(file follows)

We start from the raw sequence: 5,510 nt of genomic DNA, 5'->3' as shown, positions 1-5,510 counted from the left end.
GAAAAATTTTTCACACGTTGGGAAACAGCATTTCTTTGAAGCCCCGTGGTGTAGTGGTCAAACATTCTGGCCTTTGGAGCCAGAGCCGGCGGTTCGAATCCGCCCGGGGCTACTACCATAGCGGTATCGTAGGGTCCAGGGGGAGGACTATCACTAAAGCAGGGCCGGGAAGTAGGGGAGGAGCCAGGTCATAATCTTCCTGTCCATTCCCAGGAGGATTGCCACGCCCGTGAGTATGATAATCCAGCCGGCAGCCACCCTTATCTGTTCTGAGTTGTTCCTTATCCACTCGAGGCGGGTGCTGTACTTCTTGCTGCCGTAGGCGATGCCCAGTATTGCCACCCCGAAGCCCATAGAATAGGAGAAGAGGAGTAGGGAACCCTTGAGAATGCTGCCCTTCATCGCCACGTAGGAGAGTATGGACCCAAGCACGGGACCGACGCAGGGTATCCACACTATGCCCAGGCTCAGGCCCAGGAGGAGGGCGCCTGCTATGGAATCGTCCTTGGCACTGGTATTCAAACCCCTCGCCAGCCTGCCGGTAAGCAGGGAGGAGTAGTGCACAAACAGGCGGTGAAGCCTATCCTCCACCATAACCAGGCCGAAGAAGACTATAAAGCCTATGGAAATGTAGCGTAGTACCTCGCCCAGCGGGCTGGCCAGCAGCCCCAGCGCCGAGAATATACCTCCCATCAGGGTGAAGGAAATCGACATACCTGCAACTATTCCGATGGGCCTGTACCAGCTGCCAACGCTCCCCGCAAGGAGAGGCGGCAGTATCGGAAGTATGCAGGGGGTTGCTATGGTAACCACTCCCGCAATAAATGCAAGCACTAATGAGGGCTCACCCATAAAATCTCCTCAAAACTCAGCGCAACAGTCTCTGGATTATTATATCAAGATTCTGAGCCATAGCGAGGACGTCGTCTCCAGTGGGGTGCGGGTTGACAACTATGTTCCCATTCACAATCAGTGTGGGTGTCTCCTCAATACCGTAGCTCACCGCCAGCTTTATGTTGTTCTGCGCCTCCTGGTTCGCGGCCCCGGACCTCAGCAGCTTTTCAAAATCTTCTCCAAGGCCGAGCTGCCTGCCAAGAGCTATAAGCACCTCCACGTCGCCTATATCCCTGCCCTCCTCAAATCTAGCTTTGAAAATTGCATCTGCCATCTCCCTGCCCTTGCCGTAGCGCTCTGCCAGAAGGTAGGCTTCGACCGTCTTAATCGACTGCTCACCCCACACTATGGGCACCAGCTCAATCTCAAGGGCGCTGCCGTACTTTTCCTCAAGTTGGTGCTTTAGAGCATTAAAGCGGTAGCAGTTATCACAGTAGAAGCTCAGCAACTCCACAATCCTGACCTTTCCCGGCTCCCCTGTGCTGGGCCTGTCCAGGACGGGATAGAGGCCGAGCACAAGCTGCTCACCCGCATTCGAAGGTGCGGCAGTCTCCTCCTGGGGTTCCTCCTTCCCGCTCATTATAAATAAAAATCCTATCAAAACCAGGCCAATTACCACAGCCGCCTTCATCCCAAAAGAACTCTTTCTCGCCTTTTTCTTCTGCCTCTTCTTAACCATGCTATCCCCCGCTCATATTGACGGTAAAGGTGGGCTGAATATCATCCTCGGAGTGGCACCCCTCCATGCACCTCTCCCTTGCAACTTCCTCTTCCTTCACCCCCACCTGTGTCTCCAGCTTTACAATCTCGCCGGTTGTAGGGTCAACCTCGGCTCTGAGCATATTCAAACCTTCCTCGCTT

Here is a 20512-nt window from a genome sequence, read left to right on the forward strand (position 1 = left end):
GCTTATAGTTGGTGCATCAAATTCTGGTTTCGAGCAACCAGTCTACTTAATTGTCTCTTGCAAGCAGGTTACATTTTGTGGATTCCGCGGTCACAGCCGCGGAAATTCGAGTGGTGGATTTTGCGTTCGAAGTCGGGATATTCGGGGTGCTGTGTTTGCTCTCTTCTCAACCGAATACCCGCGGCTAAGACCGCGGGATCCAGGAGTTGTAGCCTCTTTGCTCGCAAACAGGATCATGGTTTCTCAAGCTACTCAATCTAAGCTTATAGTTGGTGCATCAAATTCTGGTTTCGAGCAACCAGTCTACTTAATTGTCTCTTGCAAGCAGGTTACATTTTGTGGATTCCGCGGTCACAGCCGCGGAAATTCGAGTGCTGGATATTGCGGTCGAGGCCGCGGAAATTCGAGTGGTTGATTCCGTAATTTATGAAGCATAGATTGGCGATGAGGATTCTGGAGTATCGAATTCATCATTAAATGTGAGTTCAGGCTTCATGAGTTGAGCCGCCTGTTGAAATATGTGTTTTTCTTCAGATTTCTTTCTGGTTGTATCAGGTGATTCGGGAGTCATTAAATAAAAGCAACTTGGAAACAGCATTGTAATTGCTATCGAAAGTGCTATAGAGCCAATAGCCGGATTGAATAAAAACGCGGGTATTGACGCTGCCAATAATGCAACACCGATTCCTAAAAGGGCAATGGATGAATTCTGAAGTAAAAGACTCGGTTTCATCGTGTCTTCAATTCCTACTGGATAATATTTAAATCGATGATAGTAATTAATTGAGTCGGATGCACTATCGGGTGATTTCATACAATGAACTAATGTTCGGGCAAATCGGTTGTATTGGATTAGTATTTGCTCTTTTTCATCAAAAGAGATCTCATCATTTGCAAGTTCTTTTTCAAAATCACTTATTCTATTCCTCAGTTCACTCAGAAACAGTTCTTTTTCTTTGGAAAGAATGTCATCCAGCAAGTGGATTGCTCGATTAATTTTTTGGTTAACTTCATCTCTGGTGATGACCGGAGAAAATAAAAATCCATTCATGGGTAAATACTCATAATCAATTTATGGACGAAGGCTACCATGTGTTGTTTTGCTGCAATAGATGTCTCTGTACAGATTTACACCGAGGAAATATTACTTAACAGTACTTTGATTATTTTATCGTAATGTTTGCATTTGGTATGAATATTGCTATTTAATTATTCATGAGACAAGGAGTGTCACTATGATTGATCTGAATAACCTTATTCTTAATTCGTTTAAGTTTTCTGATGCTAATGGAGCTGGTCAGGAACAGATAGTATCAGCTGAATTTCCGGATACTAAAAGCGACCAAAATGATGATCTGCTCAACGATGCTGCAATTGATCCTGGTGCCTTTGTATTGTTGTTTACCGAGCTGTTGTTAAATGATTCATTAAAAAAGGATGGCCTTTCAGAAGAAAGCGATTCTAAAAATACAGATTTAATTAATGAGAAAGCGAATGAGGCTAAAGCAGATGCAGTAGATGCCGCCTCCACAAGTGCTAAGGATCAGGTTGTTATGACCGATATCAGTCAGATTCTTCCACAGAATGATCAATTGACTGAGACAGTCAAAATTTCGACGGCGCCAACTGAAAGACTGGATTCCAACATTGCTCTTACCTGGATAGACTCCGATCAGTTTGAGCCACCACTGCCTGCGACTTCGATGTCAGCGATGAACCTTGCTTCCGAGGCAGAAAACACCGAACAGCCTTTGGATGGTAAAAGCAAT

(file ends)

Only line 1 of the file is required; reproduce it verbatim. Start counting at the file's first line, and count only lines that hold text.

We start from the raw sequence: 5,510 nt of genomic DNA, 5'->3' as shown, positions 1-5,510 counted from the left end.